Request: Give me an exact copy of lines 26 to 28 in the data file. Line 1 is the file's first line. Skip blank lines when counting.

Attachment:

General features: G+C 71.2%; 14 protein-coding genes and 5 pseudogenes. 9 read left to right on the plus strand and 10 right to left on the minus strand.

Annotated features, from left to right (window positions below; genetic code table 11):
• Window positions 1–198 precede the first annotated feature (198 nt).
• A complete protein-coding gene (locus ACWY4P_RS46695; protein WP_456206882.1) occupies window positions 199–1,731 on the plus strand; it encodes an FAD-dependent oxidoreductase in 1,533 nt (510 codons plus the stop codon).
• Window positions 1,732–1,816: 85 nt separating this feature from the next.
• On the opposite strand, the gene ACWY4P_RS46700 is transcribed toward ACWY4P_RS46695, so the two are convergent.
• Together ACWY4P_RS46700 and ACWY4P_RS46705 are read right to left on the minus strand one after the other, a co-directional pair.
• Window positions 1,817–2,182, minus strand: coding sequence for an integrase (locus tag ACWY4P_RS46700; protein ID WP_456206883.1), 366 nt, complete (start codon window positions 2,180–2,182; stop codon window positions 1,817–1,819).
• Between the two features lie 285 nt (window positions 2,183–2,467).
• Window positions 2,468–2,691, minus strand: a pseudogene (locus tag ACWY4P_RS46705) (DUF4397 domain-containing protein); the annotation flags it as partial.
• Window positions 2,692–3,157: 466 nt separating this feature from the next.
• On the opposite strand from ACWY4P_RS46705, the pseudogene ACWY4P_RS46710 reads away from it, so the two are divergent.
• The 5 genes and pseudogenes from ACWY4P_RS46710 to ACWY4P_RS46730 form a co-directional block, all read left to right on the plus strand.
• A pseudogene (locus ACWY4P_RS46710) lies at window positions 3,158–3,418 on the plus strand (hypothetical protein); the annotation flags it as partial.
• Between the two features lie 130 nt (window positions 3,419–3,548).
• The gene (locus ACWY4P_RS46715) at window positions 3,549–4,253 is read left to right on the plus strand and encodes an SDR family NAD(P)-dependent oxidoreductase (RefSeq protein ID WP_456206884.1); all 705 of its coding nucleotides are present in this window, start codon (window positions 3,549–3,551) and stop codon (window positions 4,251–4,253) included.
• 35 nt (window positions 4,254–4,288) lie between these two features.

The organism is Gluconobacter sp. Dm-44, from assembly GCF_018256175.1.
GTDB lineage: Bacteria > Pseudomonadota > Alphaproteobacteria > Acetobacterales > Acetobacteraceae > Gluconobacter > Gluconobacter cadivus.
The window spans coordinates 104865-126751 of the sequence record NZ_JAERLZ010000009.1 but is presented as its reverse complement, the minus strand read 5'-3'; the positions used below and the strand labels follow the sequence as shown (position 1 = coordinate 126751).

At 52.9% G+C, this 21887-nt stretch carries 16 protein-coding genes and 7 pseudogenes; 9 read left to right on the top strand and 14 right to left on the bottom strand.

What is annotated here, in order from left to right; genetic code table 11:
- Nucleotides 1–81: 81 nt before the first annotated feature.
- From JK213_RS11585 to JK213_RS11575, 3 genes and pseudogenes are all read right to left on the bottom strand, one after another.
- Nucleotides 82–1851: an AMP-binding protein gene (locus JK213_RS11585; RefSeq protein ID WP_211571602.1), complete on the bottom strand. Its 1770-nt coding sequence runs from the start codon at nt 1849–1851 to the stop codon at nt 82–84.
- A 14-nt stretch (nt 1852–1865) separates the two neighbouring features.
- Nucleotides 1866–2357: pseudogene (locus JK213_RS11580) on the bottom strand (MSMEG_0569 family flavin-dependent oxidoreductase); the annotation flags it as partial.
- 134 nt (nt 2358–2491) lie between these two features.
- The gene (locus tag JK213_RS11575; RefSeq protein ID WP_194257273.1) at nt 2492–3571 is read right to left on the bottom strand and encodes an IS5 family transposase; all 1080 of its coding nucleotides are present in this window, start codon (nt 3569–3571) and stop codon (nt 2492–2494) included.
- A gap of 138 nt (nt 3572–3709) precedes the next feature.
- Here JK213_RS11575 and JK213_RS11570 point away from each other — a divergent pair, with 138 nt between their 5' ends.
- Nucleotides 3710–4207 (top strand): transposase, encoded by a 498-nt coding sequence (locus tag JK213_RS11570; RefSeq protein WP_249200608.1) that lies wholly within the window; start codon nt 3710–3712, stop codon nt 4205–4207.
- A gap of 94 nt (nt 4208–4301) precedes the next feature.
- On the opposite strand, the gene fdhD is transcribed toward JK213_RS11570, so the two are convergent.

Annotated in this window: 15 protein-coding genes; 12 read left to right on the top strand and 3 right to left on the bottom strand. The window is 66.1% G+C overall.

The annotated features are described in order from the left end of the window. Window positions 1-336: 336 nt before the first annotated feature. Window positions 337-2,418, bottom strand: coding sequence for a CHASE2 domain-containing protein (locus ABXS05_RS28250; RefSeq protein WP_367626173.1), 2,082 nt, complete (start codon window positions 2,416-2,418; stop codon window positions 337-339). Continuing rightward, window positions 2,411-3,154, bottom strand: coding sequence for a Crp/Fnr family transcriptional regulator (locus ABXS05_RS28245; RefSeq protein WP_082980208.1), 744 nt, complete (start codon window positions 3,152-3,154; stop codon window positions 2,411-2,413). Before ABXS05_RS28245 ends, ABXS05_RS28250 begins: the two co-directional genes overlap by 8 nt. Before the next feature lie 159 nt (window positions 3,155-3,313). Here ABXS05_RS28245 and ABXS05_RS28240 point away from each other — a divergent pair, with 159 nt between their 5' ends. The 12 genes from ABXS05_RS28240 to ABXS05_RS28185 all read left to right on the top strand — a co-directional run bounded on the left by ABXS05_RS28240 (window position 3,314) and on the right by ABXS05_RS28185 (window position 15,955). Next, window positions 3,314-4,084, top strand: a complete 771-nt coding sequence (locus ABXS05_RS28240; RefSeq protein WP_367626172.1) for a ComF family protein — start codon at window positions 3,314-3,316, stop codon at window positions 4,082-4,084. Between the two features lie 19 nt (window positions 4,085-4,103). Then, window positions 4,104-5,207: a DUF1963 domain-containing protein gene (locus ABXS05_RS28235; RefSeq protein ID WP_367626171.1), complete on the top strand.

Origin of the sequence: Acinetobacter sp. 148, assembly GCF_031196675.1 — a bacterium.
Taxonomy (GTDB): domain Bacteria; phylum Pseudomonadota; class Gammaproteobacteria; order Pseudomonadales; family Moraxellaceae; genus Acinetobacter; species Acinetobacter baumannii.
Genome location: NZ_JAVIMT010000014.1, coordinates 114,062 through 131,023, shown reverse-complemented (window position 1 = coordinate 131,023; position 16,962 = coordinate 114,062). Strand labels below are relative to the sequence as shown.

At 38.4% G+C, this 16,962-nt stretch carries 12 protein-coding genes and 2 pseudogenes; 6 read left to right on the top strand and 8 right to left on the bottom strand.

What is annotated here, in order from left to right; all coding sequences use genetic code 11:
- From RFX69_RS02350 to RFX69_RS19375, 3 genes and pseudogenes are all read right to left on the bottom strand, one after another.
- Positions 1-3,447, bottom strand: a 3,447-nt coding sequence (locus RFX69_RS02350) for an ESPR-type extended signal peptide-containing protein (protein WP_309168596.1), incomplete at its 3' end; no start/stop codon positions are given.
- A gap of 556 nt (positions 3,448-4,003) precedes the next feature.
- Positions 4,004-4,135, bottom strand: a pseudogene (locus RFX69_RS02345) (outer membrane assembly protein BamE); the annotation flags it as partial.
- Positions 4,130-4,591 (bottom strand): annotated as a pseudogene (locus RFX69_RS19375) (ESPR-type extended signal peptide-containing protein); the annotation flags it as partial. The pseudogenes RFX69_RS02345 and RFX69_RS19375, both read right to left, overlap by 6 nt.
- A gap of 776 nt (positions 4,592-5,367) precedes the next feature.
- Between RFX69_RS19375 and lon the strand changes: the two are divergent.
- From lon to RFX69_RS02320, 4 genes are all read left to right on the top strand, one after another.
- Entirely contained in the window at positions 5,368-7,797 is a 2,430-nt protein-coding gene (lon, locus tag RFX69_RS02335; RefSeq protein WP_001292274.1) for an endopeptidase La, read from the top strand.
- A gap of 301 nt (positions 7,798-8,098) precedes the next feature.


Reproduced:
- A 14-nt stretch (nt 1852–1865) separates the two neighbouring features.
- Nucleotides 1866–2357: pseudogene (locus JK213_RS11580) on the bottom strand (MSMEG_0569 family flavin-dependent oxidoreductase); the annotation flags it as partial.
- 134 nt (nt 2358–2491) lie between these two features.